That demonstrated qualities in one area of life directly translate to desirability in another area is part of the Western myth of success. Beauty is social capital, and you cannot take ownership of someone else's social capital without an elaborate barter wherein wealth, intelligence, or power fill in the shortcomings of one's own beauty balance sheet. As an idea, there is nothing especially gendered about this, but in practice, and especially in America, it is men who seem most infatuated with this power dynamic.

In our celebrity culture, it is male celebrities who are far more likely to marry fans. Steve Jobs second wife was enamored of his early success with Apple while she was still a college student. Convinced they were destined to be together, she found a way to meet him and he soon after acquiesced to her fatalistic flattery. Kelly Preston grew up watching John Travolta in the Grease movies and was convinced it was her path in life to marry that man. When she reached Hollywood she created an occasion to introduce herself, and eventually they were married. Likewise, Corey Feldman's most recent wife (now divorced) first fell in love with the boy actor in Stand By Me and later chased him down in LA, where the couple married on a season finale of The Surreal Life. Even Priscilla Presley began as an adoring fan who convinced family friends to introduce her to Elvis, who she was sure would be the love of her life. It is hard to imagine an infatuated boy spending 10 years of his life building to a point where he could meet and seduce Ke$ha being greeted with the same openness.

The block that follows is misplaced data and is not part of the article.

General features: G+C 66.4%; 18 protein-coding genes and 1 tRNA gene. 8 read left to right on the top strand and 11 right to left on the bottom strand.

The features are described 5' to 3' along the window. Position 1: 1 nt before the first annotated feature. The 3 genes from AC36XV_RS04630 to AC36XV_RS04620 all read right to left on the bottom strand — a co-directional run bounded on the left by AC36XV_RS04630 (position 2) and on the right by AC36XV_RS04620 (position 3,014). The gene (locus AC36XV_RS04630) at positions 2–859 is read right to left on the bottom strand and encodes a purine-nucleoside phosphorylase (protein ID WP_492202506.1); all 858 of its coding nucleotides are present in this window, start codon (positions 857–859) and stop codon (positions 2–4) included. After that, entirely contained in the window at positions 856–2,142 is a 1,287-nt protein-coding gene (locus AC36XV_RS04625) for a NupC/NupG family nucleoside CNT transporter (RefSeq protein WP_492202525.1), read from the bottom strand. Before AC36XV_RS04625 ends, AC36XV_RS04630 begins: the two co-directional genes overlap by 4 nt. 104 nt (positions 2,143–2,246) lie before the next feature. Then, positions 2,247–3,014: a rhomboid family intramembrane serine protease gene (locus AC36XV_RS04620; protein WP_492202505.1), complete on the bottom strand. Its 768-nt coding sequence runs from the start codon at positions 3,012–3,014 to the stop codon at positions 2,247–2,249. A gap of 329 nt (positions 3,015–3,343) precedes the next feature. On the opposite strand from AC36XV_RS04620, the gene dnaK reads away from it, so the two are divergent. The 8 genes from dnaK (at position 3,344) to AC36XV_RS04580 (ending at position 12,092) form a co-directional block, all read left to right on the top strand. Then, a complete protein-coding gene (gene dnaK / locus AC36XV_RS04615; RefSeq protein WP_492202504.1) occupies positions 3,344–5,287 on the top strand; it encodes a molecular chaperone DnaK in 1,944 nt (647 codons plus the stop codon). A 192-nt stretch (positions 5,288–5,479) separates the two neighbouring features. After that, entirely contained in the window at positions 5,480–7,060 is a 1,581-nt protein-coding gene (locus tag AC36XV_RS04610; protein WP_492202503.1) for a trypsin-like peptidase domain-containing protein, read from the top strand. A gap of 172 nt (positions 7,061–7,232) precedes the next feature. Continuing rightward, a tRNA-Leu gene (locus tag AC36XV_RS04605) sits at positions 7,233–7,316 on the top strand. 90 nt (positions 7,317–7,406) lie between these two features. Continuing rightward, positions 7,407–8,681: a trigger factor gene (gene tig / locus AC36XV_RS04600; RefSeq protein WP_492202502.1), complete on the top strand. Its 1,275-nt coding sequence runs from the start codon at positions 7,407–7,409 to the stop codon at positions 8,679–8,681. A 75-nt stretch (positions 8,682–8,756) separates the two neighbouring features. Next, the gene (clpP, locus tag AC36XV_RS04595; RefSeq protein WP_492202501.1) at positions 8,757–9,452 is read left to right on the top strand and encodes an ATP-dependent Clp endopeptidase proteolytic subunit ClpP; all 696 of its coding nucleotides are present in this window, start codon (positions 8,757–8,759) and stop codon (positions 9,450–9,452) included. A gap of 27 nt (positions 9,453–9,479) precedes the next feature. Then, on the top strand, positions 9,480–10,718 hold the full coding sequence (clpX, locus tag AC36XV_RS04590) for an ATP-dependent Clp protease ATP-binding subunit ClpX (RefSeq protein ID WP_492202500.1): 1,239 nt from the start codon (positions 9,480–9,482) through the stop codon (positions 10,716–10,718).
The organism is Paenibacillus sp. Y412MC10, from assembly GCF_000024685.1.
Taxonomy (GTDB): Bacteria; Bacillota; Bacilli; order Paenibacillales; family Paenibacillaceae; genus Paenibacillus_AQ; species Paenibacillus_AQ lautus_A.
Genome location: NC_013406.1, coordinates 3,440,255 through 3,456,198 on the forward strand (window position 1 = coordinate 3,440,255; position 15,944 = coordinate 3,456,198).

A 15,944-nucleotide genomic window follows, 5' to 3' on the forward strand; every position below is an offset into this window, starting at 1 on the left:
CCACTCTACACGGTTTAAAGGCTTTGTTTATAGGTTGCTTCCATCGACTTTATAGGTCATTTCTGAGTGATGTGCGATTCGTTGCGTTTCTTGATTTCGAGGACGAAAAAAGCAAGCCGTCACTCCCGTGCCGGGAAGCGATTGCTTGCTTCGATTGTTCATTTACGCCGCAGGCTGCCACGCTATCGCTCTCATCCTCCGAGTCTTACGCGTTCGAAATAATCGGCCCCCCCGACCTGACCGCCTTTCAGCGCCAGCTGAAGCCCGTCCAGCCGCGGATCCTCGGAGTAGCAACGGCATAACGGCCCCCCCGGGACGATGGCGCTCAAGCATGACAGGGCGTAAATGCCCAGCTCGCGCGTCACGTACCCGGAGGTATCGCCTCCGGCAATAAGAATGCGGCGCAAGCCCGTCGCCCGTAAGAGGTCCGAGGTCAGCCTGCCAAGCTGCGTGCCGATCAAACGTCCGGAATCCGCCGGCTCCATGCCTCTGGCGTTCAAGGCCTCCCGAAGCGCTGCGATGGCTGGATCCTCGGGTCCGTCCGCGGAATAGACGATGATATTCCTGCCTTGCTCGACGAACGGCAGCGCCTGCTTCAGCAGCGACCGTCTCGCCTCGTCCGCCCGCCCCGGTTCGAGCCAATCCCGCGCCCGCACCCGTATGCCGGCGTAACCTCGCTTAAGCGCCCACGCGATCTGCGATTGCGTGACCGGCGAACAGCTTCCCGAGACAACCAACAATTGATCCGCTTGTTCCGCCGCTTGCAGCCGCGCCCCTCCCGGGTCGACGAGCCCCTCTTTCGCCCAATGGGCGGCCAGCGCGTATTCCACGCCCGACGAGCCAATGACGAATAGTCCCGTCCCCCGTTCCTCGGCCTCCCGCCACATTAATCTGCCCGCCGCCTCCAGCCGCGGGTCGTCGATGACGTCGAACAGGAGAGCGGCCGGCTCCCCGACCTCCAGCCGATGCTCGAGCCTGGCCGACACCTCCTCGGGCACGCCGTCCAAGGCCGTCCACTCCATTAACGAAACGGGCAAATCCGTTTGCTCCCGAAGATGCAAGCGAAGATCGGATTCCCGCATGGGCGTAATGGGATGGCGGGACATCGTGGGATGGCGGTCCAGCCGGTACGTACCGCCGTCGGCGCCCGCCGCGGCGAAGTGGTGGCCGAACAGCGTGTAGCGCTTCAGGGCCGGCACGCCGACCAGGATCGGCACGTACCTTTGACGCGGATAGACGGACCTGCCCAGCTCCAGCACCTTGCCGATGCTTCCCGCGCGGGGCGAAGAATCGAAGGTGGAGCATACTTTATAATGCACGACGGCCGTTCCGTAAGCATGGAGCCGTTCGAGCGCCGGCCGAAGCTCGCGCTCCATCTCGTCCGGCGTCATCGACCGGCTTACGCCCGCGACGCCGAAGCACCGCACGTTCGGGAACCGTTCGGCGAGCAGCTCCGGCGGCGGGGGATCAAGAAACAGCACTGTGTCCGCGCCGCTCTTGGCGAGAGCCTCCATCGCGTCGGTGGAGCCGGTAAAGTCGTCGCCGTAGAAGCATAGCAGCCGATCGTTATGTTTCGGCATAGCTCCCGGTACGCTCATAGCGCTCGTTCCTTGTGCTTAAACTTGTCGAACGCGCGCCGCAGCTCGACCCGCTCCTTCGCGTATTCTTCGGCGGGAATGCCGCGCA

The machinations of media and celebrity idolization are undergirded by the shadowy and aspirational idea that the universe give to men the gift of beauty in recognition of their intelligence, cleverness, and bravery. A woman being gifted with a beautiful partner is unfair, or at least so long as she's poor and unaccomplished. Minegishi is a hostage to this fantasy in her own way, repaid with fame and wealth for her willingness to stand in as a photoshopped, symmetrical ideal to keep a mass of boys yearning for romantic validation and intimacy that they seem to believe can only come through money and achievement.

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